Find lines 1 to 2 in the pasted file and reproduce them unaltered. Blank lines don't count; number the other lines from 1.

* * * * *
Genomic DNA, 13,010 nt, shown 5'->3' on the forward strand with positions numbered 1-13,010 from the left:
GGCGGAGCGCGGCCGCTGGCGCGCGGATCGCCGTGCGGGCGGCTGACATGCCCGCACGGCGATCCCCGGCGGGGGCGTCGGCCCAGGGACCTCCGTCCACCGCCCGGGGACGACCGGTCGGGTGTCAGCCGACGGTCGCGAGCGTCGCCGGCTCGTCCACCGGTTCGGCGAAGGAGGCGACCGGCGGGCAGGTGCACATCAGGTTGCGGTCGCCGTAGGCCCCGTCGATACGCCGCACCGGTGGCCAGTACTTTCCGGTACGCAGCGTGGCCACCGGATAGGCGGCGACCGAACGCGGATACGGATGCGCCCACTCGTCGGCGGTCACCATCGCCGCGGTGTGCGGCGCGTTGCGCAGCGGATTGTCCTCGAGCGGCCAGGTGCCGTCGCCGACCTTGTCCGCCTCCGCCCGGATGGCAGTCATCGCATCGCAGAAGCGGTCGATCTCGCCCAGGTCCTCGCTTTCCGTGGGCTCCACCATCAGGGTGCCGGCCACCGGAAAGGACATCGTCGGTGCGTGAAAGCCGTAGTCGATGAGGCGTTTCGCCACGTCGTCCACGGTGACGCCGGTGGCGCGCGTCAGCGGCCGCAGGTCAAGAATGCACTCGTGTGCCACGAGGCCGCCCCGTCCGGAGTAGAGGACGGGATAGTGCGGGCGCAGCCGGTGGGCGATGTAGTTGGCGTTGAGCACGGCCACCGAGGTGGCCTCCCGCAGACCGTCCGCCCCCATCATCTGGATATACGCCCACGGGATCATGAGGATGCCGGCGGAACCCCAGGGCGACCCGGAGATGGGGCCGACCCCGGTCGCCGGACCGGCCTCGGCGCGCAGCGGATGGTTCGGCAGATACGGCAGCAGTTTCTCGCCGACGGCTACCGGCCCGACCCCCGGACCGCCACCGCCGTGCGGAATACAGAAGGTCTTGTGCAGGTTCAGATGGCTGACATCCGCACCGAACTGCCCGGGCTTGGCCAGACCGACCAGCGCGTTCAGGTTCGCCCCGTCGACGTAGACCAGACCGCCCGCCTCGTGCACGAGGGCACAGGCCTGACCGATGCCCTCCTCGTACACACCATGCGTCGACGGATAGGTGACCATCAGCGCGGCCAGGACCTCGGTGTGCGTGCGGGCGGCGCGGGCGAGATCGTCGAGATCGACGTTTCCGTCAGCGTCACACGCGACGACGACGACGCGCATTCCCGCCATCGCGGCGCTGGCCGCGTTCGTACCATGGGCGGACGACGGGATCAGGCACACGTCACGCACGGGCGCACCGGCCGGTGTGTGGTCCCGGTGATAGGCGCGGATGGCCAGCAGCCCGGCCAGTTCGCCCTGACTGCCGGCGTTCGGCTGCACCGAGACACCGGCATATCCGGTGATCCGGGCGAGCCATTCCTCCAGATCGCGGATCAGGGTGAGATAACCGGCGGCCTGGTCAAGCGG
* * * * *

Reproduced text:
Genomic DNA, 13,010 nt, shown 5'->3' on the forward strand with positions numbered 1-13,010 from the left:
GGCGGAGCGCGGCCGCTGGCGCGCGGATCGCCGTGCGGGCGGCTGACATGCCCGCACGGCGATCCCCGGCGGGGGCGTCGGCCCAGGGACCTCCGTCCACCGCCCGGGGACGACCGGTCGGGTGTCAGCCGACGGTCGCGAGCGTCGCCGGCTCGTCCACCGGTTCGGCGAAGGAGGCGACCGGCGGGCAGGTGCACATCAGGTTGCGGTCGCCGTAGGCCCCGTCGATACGCCGCACCGGTGGCCAGTACTTTCCGGTACGCAGCGTGGCCACCGGATAGGCGGCGACCGAACGCGGATACGGATGCGCCCACTCGTCGGCGGTCACCATCGCCGCGGTGTGCGGCGCGTTGCGCAGCGGATTGTCCTCGAGCGGCCAGGTGCCGTCGCCGACCTTGTCCGCCTCCGCCCGGATGGCAGTCATCGCATCGCAGAAGCGGTCGATCTCGCCCAGGTCCTCGCTTTCCGTGGGCTCCACCATCAGGGTGCCGGCCACCGGAAAGGACATCGTCGGTGCGTGAAAGCCGTAGTCGATGAGGCGTTTCGCCACGTCGTCCACGGTGACGCCGGTGGCGCGCGTCAGCGGCCGCAGGTCAAGAATGCACTCGTGTGCCACGAGGCCGCCCCGTCCGGAGTAGAGGACGGGATAGTGCGGGCGCAGCCGGTGGGCGATGTAGTTGGCGTTGAGCACGGCCACCGAGGTGGCCTCCCGCAGACCGTCCGCCCCCATCATCTGGATATACGCCCACGGGATCATGAGGATGCCGGCGGAACCCCAGGGCGACCCGGAGATGGGGCCGACCCCGGTCGCCGGACCGGCCTCGGCGCGCAGCGGATGGTTCGGCAGATACGGCAGCAGTTTCTCGCCGACGGCTACCGGCCCGACCCCCGGACCGCCACCGCCGTGCGGAATACAGAAGGTCTTGTGCAGGTTCAGATGGCTGACATCCGCACCGAACTGCCCGGGCTTGGCCAGACCGACCAGCGCGTTCAGGTTCGCCCCGTCGACGTAGACCAGACCGCCCGCCTCGTGCACGAGGGCACAGGCCTGACCGATGCCCTCCTCGTACACACCATGCGTCGACGGATAGGTGACCATCAGCGCGGCCAGGACCTCGGTGTGCGTGCGGGCGGCGCGGGCGAGATCGTCGAGATCGACGTTTCCGTCAGCGTCACACGCGACGACGACGACGCGCATTCCCGCCATCGCGGCGCTGGCCGCGTTCGTACCATGGGCGGACGACGGGATCAGGCACACGTCACGCACGGGCGCACCGGCCGGTGTGTGGTCCCGGTGATAGGCGCGGATGGCCAGCAGCCCGGCCAGTTCGCCCTGACTGCCGGCGTTCGGCTGCACCGAGACACCGGCATATCCGGTGATCCGGGCGAGCCATTCCTCCAGATCGCGGATCAGGGTGAGATAACCGGCGGCCTGGTCAAGCGG